What is a “scapegoat”?
“Jeopardy!” host Alex Trebek has clarified a controversial decision on the long-running game show that sparked angry responses last week.
Trebek became the unlikely target of scorn after a controversial decision regarding a final Jeopardy answer from Thomas Hurley, a Newtown, Conn., eighth-grader who was participating in the show’s Kids Week competition.
Hurley and his fellow contestants were asked to name the 1863 document Abraham Lincoln said was a "fit and necessary war measure.'' The answer – or question, rather – was the Emancipation Proclamation.
Unfortunately, Hurley bungled the spelling of the first word in his response, “emanciptation,” in such a way that it was deemed invalid.
Hurley, who finished in second and took home a $2,000 prize, hung his head in shame. Viewers flooded the show’s Facebook page with negative comments. The controversy blew up even further after the 12-year-old told the Danbury News-Times he felt he’d been “cheated” by the show, with news outlets across the country picking up on the allegation.
As the face of “Jeopardy” for 28 years, Trebek has been a target for much of the criticism. And, he says, the situation was not helped by a statement from producers to the Huffington Post.
“If 'Jeopardy!' were to give credit for an incorrect response (however minor), the show would effectively penalize the other players. We love presenting young people as contestants on our show, and make every effort to be fair and consistent in their treatment,” it read.
The problem, according to Trebek, is that the statement failed to explain the judging process and his role in it.
“It wasn’t my decision; it was the judges’,” said Trebek via telephone Friday. “I don’t mind being accountable if it’s something I have done, but it kind of bothers me to take a lot of flak for something I haven’t done. I must be getting thin-skinned in my old age.”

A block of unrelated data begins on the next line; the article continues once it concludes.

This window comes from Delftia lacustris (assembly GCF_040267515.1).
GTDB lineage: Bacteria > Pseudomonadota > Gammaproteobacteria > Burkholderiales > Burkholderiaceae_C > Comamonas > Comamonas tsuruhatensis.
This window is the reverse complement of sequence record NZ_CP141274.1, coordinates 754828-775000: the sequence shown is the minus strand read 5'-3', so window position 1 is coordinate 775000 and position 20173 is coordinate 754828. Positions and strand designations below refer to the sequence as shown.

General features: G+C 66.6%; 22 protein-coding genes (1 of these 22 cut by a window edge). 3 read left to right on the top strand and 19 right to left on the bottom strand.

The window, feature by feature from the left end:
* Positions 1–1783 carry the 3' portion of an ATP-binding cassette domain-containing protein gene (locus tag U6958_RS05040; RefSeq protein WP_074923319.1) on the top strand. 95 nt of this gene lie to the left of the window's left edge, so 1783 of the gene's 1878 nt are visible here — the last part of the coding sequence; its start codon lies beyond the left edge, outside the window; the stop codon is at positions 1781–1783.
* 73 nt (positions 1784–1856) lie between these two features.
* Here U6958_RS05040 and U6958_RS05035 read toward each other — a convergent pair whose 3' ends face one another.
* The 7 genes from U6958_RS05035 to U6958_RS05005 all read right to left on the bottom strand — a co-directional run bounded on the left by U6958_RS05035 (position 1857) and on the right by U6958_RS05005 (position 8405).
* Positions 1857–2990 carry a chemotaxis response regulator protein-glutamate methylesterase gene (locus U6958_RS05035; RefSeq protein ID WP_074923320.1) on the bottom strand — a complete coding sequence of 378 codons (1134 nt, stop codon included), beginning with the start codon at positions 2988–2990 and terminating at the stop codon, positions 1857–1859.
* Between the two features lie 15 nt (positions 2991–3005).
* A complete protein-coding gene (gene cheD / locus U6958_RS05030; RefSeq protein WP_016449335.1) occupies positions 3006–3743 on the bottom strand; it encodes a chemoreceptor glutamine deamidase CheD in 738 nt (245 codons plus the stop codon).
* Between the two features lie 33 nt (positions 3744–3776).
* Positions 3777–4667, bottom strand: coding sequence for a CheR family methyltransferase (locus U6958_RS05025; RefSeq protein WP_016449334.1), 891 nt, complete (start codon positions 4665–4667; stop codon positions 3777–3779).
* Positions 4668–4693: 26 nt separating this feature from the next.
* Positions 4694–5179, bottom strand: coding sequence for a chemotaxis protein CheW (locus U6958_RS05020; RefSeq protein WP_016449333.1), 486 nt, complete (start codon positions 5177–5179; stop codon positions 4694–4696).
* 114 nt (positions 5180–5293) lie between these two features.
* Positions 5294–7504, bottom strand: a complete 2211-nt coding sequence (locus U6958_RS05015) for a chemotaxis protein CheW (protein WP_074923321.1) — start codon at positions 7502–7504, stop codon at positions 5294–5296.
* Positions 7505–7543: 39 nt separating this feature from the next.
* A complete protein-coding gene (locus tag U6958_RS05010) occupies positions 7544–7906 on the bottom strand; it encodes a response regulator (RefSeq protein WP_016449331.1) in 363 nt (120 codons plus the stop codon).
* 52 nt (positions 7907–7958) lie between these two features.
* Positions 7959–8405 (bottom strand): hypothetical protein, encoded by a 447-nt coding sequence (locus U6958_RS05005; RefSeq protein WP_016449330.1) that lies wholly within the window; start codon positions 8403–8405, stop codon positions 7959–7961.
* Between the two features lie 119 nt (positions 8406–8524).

When reached for comment, producers of “Jeopardy!” reiterated their previous statement and did not elaborate further.
Trebek added, “I want to be liked and I try my darndest with the kids, because they are so sensitive.”
Making the situation more uncomfortable for Trebek was that he didn’t entirely agree with the ruling.
“After the show I said [to the judges], 'I can understand it, but it’s a little rough.' I thought they may have ruled a little harshly, but they ruled according to the rules of the game. They made a valid point, and I can understand that.”
According to Trebek, contestants are thoroughly briefed before taping about the rules.
“The rules are very simple. Normally we don’t penalize anybody for misspelling. I mean if he had spelled emancipation, p-a-y-s-h-u-n, we probably would have accepted it. But if you add a syllable through your spelling mistake, or delete a syllable, then the judges will rule against you.”
But the statement from the producers failed to adequately explain the rationale behind the decision, Trebek said.
“If they had just explained the rules, that would have been the end of it. I thought it was insensitive to Thomas and to his family and to our viewers.”
The decision was a tough break for young Hurley, but in the end it had no bearing on his placement: The first-place finisher, Skyler Hornback, went into the final round with $36,600, and, after answering correctly, won a whopping $66,000.
It was the third-highest one-day total in the history of the game show.
For Trebek, one of the most disappointing things about the Hurley controversy is how it had detracted from Hornback’s historic victory.
“He was just kick-ass good,” he said.
Still, Trebek is sympathetic to Hurley and to other “Jeopardy!” contestants.
“The contestants who come on our show are bright, and bright people are used to succeeding more than they fail. And a lot of people don’t know how to fail,” he said. “ “I tell the kids, ‘Don’t let this be a bad moment in your life. It’s a good moment. You got here. You played well and somebody beat you, that’s all.”